Cerber ransomware has received a disturbing new variant that allows it to go after bitcoin. Security analysts from Trend Micro reported that the malware has historically been a rapidly mutating strain, having gone through six different versions since it has been on the radar.
According to a recent Malwarebytes report, “Cybercrime Tactics and Techniques Q1 2017,” Cerber ransomware already accounts for nearly 90 percent of the Windows sector. The latest variant adds a different type of attack to the standard ransomware functions it contains, for which there is no decryptor available. It now attempts to steal information about cryptocurrency wallets that may be present on the target machines.
Cerber Ransomware Steals Wallet Files
Cerber attempts to grab three different kinds of files: wallet.dat, which is used for bitcoin; *.wallet, used for Multibit; and electrum.dat, an obsolete wallet used by Electrum. However, the threat actor will not be able to breach the wallets by snaffling the files alone — he or she must also obtain the passwords that protect them. Since Cerber is not able to obtain such passwords, the actor must gain access through other forms of attack.
Bleeping Computer noted that because of this password limitation, the Cerber crew might have just copy/pasted the wallet-stealing code from another project without actually knowing how well it works in practice.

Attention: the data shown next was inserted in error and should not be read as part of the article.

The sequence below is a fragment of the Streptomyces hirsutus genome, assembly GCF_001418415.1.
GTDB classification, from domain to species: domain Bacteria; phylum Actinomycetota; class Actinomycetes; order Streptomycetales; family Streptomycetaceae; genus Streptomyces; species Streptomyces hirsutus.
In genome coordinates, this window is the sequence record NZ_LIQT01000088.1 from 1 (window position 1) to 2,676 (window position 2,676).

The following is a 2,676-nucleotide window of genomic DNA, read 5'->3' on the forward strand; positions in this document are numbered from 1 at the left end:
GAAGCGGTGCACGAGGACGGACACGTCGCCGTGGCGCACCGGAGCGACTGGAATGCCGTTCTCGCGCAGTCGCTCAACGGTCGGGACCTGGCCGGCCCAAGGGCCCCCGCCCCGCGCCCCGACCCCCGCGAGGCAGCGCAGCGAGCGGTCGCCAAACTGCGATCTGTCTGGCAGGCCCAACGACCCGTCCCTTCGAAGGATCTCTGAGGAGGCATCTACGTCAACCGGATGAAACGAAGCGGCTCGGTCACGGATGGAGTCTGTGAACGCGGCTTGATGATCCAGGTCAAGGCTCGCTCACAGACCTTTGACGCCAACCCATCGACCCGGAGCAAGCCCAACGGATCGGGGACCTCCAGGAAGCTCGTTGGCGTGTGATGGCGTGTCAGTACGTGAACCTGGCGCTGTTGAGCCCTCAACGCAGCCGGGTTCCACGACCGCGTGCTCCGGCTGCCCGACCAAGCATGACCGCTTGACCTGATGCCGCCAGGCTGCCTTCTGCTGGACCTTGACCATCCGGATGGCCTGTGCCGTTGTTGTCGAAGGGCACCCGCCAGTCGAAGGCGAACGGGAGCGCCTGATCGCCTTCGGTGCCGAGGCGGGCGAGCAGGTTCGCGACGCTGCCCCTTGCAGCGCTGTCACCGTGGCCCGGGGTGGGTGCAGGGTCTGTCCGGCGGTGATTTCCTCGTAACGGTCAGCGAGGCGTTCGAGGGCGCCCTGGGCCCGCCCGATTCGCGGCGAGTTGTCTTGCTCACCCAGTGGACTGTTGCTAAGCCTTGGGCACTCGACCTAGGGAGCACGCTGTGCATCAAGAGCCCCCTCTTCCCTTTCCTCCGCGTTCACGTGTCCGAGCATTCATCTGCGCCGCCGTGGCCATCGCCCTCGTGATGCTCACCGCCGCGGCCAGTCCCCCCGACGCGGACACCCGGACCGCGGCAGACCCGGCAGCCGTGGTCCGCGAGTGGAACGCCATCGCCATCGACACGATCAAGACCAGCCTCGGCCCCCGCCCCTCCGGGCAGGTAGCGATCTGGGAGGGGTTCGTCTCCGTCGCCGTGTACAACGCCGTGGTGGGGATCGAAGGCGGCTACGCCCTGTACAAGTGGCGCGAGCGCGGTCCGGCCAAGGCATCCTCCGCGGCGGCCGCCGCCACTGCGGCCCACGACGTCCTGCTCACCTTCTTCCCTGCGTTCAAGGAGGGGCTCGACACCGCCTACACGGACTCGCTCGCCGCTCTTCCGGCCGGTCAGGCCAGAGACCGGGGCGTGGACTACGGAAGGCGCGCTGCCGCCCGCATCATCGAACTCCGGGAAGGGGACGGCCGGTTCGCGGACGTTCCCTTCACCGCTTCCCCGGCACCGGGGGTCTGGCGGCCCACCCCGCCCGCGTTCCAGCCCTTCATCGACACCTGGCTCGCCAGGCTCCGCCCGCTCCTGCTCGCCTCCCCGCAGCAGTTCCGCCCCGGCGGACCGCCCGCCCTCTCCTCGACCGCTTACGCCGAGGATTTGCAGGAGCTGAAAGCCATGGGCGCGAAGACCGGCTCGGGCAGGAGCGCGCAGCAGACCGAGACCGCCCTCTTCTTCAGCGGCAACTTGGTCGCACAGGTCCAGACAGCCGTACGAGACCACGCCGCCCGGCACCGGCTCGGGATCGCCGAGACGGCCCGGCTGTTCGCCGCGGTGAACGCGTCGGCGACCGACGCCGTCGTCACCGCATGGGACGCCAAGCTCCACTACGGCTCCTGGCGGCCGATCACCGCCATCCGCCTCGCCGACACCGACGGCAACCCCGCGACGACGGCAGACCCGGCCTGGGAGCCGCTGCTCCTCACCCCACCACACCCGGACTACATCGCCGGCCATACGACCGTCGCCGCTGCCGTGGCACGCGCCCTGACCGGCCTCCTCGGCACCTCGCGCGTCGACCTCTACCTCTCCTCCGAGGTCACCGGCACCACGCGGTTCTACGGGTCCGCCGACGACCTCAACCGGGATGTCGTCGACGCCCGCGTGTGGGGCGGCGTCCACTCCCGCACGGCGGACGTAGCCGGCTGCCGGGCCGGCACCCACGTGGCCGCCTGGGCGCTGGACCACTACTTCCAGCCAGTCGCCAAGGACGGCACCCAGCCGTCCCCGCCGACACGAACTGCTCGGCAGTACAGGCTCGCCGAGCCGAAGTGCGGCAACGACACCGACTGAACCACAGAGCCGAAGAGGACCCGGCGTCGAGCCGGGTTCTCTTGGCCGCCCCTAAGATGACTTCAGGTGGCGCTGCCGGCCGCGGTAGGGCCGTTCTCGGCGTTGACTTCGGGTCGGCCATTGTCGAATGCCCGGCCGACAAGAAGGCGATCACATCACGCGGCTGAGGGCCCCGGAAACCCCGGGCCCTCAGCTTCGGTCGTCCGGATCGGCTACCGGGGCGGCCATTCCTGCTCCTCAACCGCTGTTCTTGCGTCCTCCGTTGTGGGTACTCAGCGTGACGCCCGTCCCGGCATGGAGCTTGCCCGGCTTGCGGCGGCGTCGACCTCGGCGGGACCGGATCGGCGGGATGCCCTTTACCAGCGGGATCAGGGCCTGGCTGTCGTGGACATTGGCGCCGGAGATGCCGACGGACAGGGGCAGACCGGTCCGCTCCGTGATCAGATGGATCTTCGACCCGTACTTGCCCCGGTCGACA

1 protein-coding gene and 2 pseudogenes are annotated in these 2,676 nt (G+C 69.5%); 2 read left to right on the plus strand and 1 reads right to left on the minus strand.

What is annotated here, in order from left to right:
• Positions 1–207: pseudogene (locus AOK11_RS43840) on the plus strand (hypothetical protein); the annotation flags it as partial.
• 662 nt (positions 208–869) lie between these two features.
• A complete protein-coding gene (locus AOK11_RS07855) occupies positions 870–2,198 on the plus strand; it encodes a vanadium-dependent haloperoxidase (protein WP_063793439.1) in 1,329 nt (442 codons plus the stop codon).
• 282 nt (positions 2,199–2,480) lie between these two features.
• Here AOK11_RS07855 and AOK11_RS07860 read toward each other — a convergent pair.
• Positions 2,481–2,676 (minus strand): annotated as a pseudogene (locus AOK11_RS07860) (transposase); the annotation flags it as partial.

This Cerber variant will, however, delete the wallet information once it has been exfiltrated to the ransomware’s command-and-control (C&C) server. Trend Micro researchers believed that this new attempt is simple at its core, saying that the “attackers are trying out new ways to monetize ransomware.”
The new Cerber variant doesn’t stop there in its malicious activities. It also tries to steal users’ saved passwords from Internet Explorer, Google Chrome and Mozilla Firefox. Such information could be useful in hijacking online user accounts. The researchers noted that this theft will take place before any encryption is carried out by the ransomware.
Mitigation against this data breach remains the same as for other ransomware variants. Since it spreads through attachments to emails, opening unknown attachments should be heavily discouraged. Trend Micro also suggested that system administrators consider proactive email policies that will strip out such attachments from incoming emails.